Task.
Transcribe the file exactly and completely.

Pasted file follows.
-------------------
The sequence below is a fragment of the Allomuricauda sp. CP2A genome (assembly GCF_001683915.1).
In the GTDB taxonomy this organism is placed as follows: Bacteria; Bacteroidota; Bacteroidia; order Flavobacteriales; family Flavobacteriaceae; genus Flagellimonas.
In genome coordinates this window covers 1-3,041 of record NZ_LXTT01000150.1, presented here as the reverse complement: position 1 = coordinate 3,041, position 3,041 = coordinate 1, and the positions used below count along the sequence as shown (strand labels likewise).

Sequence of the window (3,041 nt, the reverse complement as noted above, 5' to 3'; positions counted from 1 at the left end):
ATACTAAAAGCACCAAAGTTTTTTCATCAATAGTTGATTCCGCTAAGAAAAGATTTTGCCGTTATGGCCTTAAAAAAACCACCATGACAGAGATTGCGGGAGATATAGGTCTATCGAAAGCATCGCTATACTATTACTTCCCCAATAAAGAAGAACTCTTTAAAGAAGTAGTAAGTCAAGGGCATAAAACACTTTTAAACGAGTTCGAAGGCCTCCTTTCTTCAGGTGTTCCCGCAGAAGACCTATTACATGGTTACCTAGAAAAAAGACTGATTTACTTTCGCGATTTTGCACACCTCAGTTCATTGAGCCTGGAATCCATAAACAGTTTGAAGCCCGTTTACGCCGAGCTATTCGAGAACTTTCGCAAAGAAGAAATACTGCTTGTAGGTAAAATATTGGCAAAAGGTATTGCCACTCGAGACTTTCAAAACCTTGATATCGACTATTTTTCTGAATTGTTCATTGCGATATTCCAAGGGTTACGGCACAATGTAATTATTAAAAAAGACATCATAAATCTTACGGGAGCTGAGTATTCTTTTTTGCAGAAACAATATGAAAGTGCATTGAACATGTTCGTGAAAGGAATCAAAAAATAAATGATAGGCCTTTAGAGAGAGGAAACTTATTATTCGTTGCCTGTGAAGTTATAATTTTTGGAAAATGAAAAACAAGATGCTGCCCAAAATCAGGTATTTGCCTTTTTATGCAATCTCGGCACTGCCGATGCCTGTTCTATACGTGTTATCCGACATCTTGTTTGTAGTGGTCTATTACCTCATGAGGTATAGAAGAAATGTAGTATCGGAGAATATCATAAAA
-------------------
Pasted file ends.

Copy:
The sequence below is a fragment of the Allomuricauda sp. CP2A genome (assembly GCF_001683915.1).
In the GTDB taxonomy this organism is placed as follows: Bacteria; Bacteroidota; Bacteroidia; order Flavobacteriales; family Flavobacteriaceae; genus Flagellimonas.
In genome coordinates this window covers 1-3,041 of record NZ_LXTT01000150.1, presented here as the reverse complement: position 1 = coordinate 3,041, position 3,041 = coordinate 1, and the positions used below count along the sequence as shown (strand labels likewise).

Sequence of the window (3,041 nt, the reverse complement as noted above, 5' to 3'; positions counted from 1 at the left end):
ATACTAAAAGCACCAAAGTTTTTTCATCAATAGTTGATTCCGCTAAGAAAAGATTTTGCCGTTATGGCCTTAAAAAAACCACCATGACAGAGATTGCGGGAGATATAGGTCTATCGAAAGCATCGCTATACTATTACTTCCCCAATAAAGAAGAACTCTTTAAAGAAGTAGTAAGTCAAGGGCATAAAACACTTTTAAACGAGTTCGAAGGCCTCCTTTCTTCAGGTGTTCCCGCAGAAGACCTATTACATGGTTACCTAGAAAAAAGACTGATTTACTTTCGCGATTTTGCACACCTCAGTTCATTGAGCCTGGAATCCATAAACAGTTTGAAGCCCGTTTACGCCGAGCTATTCGAGAACTTTCGCAAAGAAGAAATACTGCTTGTAGGTAAAATATTGGCAAAAGGTATTGCCACTCGAGACTTTCAAAACCTTGATATCGACTATTTTTCTGAATTGTTCATTGCGATATTCCAAGGGTTACGGCACAATGTAATTATTAAAAAAGACATCATAAATCTTACGGGAGCTGAGTATTCTTTTTTGCAGAAACAATATGAAAGTGCATTGAACATGTTCGTGAAAGGAATCAAAAAATAAATGATAGGCCTTTAGAGAGAGGAAACTTATTATTCGTTGCCTGTGAAGTTATAATTTTTGGAAAATGAAAAACAAGATGCTGCCCAAAATCAGGTATTTGCCTTTTTATGCAATCTCGGCACTGCCGATGCCTGTTCTATACGTGTTATCCGACATCTTGTTTGTAGTGGTCTATTACCTCATGAGGTATAGAAGAAATGTAGTATCGGAGAATATCATAAAA